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  • By: Mark P Mon, 30 Apr 2012 20:23:53

    In reply to Michael Carley.

    Pathfinder was always a very professional outfit for an in-house left wing publisher.

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  • By: WorldbyStorm Mon, 30 Apr 2012 21:17:47

    In reply to ghandi.

    Jim, excellent point re hindsight. I often get that sense when reading some history.

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  • By: WorldbyStorm Mon, 30 Apr 2012 21:18:05

    In reply to Ed.

    Ed, entirely agree. Anything sent to me to scan or in PDF format will be put up. I’m very fond, personally, of Foley’s analysis. Seems to me to have been a good guy.

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  • By: Jim Monaghan Mon, 30 Apr 2012 21:43:33

    More Gerry Foley material

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  • By: The Weekly Archive Worker: Kein AKW in Hörnum, und auch nicht anderswo! « Entdinglichung Thu, 03 May 2012 08:28:40

    […] Gerry Foley: Ireland in Rebellion: Including Interviews with Cathal Goulding, Chief of Staff IRA and Tomás Mac G… […]

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  • By: Jim Monaghan Sat, 05 May 2012 13:30:06

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  • By: Brian. S Sat, 12 May 2012 15:21:14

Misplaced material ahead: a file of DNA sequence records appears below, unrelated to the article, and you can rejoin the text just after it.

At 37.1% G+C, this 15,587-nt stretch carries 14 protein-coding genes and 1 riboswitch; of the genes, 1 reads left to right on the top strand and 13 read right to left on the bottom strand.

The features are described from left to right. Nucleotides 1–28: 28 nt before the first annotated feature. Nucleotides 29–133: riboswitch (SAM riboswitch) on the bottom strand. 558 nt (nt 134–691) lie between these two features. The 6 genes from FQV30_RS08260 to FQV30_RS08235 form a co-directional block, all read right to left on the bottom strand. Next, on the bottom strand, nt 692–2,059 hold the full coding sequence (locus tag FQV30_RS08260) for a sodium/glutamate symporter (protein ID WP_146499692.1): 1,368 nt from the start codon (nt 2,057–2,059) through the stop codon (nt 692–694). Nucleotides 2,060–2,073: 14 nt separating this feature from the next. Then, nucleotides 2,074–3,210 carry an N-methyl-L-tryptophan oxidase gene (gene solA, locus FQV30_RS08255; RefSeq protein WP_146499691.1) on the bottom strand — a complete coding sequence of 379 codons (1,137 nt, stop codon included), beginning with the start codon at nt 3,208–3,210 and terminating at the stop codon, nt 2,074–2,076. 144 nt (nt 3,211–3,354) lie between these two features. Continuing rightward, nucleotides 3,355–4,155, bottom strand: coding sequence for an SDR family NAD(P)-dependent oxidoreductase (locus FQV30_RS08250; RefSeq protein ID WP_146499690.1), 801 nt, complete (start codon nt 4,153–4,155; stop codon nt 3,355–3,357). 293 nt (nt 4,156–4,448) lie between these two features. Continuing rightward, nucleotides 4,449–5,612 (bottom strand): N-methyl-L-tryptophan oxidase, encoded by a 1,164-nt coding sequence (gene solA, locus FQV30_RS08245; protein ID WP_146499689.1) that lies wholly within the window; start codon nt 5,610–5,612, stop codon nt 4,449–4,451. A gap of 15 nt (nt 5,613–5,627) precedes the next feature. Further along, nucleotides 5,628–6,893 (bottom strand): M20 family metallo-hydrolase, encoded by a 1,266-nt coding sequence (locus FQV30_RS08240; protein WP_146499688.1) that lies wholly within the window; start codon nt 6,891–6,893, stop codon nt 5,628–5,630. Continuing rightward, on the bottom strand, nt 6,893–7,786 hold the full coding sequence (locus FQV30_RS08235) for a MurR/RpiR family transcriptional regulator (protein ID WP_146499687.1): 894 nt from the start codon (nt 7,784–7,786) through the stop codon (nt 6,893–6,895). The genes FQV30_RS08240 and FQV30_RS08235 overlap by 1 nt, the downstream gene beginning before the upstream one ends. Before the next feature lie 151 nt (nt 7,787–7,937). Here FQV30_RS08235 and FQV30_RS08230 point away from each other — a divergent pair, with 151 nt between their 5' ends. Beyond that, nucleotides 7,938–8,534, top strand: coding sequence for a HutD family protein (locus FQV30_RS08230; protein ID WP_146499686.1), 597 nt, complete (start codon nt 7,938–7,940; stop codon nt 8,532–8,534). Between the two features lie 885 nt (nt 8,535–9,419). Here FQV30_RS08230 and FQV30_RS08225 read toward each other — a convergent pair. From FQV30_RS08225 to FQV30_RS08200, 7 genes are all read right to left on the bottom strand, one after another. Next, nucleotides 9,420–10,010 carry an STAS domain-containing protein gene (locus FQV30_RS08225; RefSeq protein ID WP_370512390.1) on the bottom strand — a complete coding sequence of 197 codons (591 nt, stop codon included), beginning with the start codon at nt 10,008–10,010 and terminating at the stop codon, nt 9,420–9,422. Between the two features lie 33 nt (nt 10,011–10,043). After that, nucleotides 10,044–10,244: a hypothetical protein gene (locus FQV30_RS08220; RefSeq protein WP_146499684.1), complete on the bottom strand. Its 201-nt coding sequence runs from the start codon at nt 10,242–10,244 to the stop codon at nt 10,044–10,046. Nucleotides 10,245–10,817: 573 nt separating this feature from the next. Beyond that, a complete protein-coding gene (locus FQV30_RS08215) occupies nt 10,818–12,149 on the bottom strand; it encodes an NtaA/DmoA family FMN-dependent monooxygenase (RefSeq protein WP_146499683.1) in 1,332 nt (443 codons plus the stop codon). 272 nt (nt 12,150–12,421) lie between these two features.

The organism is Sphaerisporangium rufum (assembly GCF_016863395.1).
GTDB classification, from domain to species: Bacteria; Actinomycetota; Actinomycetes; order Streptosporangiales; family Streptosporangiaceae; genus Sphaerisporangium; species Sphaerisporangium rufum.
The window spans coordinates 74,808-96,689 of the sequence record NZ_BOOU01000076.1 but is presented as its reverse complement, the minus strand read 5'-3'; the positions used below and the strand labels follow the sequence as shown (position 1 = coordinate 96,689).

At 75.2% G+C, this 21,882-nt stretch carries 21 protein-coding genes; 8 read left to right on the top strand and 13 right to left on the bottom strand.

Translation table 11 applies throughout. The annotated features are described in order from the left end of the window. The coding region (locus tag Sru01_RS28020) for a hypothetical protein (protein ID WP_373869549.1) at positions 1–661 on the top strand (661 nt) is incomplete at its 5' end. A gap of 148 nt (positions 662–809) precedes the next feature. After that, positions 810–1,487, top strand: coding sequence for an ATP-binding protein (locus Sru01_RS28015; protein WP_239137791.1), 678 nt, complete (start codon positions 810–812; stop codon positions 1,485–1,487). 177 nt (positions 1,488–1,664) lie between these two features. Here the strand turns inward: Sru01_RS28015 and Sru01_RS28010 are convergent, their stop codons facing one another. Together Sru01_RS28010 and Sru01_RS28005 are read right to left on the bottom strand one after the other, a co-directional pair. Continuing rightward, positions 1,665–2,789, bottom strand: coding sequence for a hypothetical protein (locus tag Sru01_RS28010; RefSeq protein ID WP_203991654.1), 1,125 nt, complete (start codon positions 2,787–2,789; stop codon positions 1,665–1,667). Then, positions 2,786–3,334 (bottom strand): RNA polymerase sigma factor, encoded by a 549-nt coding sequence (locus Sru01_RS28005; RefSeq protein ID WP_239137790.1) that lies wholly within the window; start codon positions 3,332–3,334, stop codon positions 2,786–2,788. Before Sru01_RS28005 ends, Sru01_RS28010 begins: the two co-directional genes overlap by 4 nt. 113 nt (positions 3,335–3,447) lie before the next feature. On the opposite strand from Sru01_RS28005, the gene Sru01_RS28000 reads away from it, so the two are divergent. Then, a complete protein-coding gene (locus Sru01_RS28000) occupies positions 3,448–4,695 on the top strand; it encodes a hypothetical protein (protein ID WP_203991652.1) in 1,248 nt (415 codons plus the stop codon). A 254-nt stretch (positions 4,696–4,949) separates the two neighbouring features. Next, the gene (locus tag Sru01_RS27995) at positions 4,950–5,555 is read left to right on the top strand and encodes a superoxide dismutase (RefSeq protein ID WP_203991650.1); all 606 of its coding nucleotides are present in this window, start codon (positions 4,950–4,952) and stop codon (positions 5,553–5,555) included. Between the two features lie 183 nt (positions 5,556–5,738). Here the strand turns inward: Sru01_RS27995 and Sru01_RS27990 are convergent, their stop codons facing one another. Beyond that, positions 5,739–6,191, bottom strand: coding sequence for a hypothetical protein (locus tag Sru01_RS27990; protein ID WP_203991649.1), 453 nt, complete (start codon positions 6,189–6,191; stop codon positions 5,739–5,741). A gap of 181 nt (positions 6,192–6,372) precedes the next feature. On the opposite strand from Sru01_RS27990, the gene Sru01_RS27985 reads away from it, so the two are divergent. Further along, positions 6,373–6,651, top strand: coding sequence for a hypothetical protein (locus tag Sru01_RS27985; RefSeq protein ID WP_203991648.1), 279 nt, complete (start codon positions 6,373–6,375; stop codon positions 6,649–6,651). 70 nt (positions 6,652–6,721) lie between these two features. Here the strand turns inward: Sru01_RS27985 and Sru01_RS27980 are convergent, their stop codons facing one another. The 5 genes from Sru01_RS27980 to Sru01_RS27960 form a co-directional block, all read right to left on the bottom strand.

In reply to Jim Monaghan.

    Very sorry to hear the news of Gerry’s death. While fully in agreement with the acknowledgements here of his great talent and contribution to the Trotskyist movement, I feel I can’t let pass this reference to Portugal,, a situation I followed very closely at the time, and where Gerry let his particular factional viewpoint cloud his regard for the facts. Republica was not a paper of the Socialist Party, but a commercial, mass circulation daily that supported the SP. The attempt by workers (largely print staff) to take control of it was not some partisan move by the CP, but part of an important movement for workers control of industry, including culture and media (for example, the Gulbenkian Foundation briefly fell under “workers control”) that reflected influences and aspirations well to the left of the CP. On this issue Gerry and the US SWP were on the side of reaction.
    A much more accurate account was provided at the time by Sam Marcy:

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  • By: THE WORKERS’ PARTY OF IRELAND Oration by Sean Garland at funeral of Comrade Noel Cullen « seachranaidhe1 Sat, 02 Jun 2012 16:25:24

    […] Left Archive: Ireland in Rebellion, Gerry Foley, Including Interviews with Cathal Goulding, Chief of… ( […]

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  • By: Left Archive: Selection of writings on the Official Sinn Féin/Irish Republican Socialist Party split in 1975 – including a tribute to Billy McMillen and interview with Séamus Costello, by Gerry Foley « The Cedar Lounge Revolution Mon, 04 Jun 2012 02:52:17

    […] documents were written by Gerry Foley (see here and here) for Intercontinental Press between 1974 and 1975 about the split in Official Sinn Féin […]